Vertex and English health authorities have been deadlocked in pricing negotiations for cystic fibrosis drug Orkambi for years. Now, "finally," as Vertex CEO Jeffrey Leiden put it at a Thursday hearing, the helmsman has a face to face meeting set with Britain's health secretary Matt Hancock.
Leiden and Hancock plan to meet Monday to discuss the issue, Leiden said at a hearing of the U.K. Parliament’s Health and Social Care Committee.
Such meetings aren't usual in pricing negotiations in England, but this negotiation has been far from usual. Vertex and British officials have been in a high-profile tug-of-war over Orkambi's price for years, with patient advocates protesting the delay and local media tracking every move.
Leiden said he'll bring "new ideas" to the meeting, including a proposal that the two sides agree on an Orkambi discount to give patients immediate access to the drug while their cost-effectiveness talks continue. That immediate discount could be on par with Scotland's negotiated price break, Leiden said.
As public pressure escalates and months tick by, the parliamentary committee kicked off a probe into why the sides can't reach a deal. On Thursday the panel heard from officials with NHS England, cost watchdogs at NICE, patients and advocates, and Vertex executives.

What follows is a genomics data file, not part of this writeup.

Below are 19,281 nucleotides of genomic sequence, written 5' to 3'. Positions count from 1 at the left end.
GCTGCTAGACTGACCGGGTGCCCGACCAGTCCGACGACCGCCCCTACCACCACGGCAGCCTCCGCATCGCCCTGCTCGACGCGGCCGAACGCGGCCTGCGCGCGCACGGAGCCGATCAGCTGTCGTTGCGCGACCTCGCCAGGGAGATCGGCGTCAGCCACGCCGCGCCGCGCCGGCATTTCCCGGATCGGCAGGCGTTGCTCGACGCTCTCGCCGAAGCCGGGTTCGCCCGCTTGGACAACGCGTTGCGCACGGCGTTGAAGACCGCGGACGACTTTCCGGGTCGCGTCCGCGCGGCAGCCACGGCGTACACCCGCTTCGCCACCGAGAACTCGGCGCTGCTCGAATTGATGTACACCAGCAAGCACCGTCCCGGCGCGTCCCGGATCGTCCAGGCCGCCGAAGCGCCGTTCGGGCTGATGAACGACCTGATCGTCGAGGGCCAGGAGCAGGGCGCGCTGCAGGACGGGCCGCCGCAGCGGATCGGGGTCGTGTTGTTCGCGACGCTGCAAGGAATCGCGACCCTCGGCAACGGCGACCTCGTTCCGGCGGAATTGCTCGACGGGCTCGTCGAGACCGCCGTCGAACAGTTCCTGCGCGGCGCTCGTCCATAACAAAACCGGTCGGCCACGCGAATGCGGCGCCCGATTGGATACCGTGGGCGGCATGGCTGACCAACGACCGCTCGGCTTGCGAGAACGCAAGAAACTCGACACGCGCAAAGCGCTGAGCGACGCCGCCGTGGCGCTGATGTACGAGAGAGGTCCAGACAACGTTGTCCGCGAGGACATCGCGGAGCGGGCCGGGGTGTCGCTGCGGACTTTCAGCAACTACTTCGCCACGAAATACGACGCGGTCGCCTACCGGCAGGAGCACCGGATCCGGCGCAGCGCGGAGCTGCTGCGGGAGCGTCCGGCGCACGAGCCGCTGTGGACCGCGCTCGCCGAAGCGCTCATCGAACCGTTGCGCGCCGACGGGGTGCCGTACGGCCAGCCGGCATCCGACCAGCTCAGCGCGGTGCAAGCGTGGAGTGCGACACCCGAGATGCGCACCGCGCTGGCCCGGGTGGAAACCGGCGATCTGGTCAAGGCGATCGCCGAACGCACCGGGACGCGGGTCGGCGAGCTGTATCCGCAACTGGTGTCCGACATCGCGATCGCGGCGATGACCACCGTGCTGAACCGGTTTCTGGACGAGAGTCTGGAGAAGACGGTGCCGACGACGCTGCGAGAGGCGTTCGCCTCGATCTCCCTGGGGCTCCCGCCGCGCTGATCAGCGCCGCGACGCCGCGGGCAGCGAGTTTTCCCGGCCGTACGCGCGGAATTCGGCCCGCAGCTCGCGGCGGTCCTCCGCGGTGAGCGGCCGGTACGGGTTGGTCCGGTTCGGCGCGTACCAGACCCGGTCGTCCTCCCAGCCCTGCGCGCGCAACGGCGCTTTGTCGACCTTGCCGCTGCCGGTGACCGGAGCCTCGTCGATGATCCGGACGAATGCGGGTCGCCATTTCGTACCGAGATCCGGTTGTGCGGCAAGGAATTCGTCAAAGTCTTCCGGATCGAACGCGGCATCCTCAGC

At the hearing, the two sides couldn't even agree on which group ended the most recent round of negotiations. NICE director Andrew Dillon said Vertex isn’t engaging, and Leiden said NHS “walked away” in July 2018. And obviously, they disagreed on the value of Orkambi, approved in Europe in 2015 but still not routinely available in England.
Still, Vertex executives and English health officials said Thursday that they're ready to work together now to get Orkambi to patients. At the hearing, officials asked Vertex to accept its current offer of £500 million over five years and £1 billion over 10 years for access to all its CF drugs. The two sides can negotiate another deal when Vertex's "triple combo" comes up for review.
The U.K. has the world's largest population of CF patients, so Vertex has made its best offer, Leiden said. Still, the sides aren't close on their proposed prices, officials said. Dillon said almost every other company demonstrates flexibility in pricing negotiations, calling Vertex an "outlier."
Leiden didn't favor the solution offered up Thursday. He said he hopes Hancock will endorse a deal similar to Vertex's recent contract with Scotland. On the outlier comment, Leiden said Vertex has struck Orkambi pricing deals with 17 countries, including in Ireland and Australia, whose procurement systems are similar to England's. England is the anomaly in this scenario, he said, adding that officials there are trying to secure a 90% discount compared to pricing in other European countries.
Despite the numerous disagreements, Leiden said Vertex is “eager” to work with England to adjust their cost-effectiveness reviews. If English officials agree to work with Vertex, Leiden said he’s “very optimistic” the sides can reach a deal.
After NHS England made its “largest ever” commitment last year, Vertex said the proposal "does not take into account the vast time and resources invested” to develop the drugs. An executive added that it could hamper the company's ability to one day find a cure for the disease.